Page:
Obama and Civil Liberties

| Sun May 16, 2010 2:14 PM EDT

I should have linked to this a couple of days ago, but better late than never. Here is Glenn Greenwald noting that recent anti-terrorist measures — some directly from President Obama and others not, but mostly with bipartisan support in Congress in either case — go well beyond what the Bush/Cheney administration ever proposed. Instead of merely targeting foreign nationals, these new proposal are aimed directly at American citizens:

A bipartisan group from Congress sponsors legislation to strip Americans of their citizenship based on Terrorism accusations. Barack Obama claims the right to assassinate Americans far from any battlefield and with no due process of any kind. The Obama administration begins covertly abandoning long-standing Miranda protections for American suspects by vastly expanding what had long been a very narrow "public safety" exception, and now Eric Holder explicitly advocates legislation to codify that erosion. John McCain and Joe Lieberman introduce legislation to bar all Terrorism suspects, including Americans arrested on U.S. soil, from being tried in civilian courts.

....There is, of course, no moral difference between subjecting citizens and non-citizens to abusive or tyrannical treatment. But as a practical matter, the dangers intensify when the denial of rights is aimed at a government's own population. The ultimate check on any government is its own citizenry; vesting political leaders with oppressive domestic authority uniquely empowers them to avoid accountability and deter dissent.

Aside from war and occupation, governments have far more coercive power against their own citizens than they do against residents of other countries. There are natural limits to what the U.S. government can do, say, to Chinese or French nationals in their own countries. But within the United States itself, the only restrictions on state power are largely legal, and without those legal limitations the federal government has an almost unlimited ability to exercise its coercive authority over anyone it chooses to. This is why the distinction between citizens and non-citizens is so important.

I am, fundamentally, an admirer of Barack Obama. I like his temperament, I like his worldview, and I like his management style. As I've said before, he has a habit of disappointing me just a little bit on an almost routine basis, but most of the time that doesn't interfere with my basic admiration. The one exception has been his attitude toward civil liberties and terrorism. His early ban on torture was profoundly welcome, but aside from that he's mostly continued Bush-era policies with only minor changes and then added to them things that Bush and Cheney could only have dreamed of. In this one area, I feel betrayed.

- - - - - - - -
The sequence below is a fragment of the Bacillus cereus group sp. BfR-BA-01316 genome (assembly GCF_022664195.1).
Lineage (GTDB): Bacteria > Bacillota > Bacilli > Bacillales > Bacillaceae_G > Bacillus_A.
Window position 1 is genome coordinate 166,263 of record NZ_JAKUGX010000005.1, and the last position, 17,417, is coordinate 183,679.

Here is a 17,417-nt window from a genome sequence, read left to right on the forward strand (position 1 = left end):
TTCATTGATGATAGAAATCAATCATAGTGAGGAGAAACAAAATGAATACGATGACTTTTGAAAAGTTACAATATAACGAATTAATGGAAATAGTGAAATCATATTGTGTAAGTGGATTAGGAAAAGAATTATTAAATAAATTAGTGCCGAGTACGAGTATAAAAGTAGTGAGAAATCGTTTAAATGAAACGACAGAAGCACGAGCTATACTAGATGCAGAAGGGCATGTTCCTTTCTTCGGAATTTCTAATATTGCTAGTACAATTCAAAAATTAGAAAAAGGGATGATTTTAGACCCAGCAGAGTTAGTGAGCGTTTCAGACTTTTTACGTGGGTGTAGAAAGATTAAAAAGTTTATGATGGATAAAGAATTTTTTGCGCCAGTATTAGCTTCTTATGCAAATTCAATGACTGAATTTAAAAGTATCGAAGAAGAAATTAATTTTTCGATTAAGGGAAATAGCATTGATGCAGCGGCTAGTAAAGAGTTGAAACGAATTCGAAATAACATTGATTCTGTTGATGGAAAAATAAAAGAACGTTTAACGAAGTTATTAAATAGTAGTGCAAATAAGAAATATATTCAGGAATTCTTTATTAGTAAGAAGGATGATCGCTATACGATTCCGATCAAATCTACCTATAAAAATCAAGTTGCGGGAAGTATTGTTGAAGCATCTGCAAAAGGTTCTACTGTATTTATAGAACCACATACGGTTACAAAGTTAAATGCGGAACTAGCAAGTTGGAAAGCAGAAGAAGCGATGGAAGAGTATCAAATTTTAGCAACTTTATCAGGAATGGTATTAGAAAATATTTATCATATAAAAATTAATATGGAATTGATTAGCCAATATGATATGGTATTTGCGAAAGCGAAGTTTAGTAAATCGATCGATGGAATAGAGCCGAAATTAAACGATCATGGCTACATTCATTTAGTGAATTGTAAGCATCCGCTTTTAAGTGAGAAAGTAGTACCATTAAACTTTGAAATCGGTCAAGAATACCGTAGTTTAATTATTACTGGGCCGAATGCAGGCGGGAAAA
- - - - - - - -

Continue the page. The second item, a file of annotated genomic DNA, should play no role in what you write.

For a couple of reasons it's funny that I feel this way. First, this is really nothing new. Democrats have been only marginally better than Republicans on these issues for years. The Clinton era was hardly a golden age of civil liberties, after all, and after 9/11 most of Bush's infingements on civil liberties were supported — sometimes publicly, sometimes merely implicitly — by plenty of Democrats. Obama was one of those Democrats while he was a senator, and he's still one of them now.

Second, unlike Glenn, I'm not a hardcore defender of civil liberties in every conceivable circumstance. Global terrorism really does blur the lines between traditional battlefields and domestic policing in ways that are tricky to resolve. Guantanamo and the broader issue of enemy combatants is, as I said several times while Bush was still in office, an excruciatingly difficult one. Even the operation of broad surveillance networks poses some genuinely complicated problems thanks to the technical architecture of modern communications systems.

But as difficult as a lot of these problems are generally, once the U.S. government starts targeting U.S. citizens without warrants or due process, we've crossed a bright line that's dangerously corrosive. That includes the warrantless wiretapping and non-appealable no-fly lists of the Bush administration, and it includes assassinating Americans and removing Miranda protections under the Obama administration. They're outrageous and dangerous transgressions no matter who's doing them, and Obama needs to take a long, deep breath and reconsider how he's handling these issues. In most things, Obama is famous for taking the long view and not letting day-to-day political considerations force his hand. He needs to start doing the same thing here.

The Senate Tackles Debit Cards

| Sat May 15, 2010 6:10 PM EDT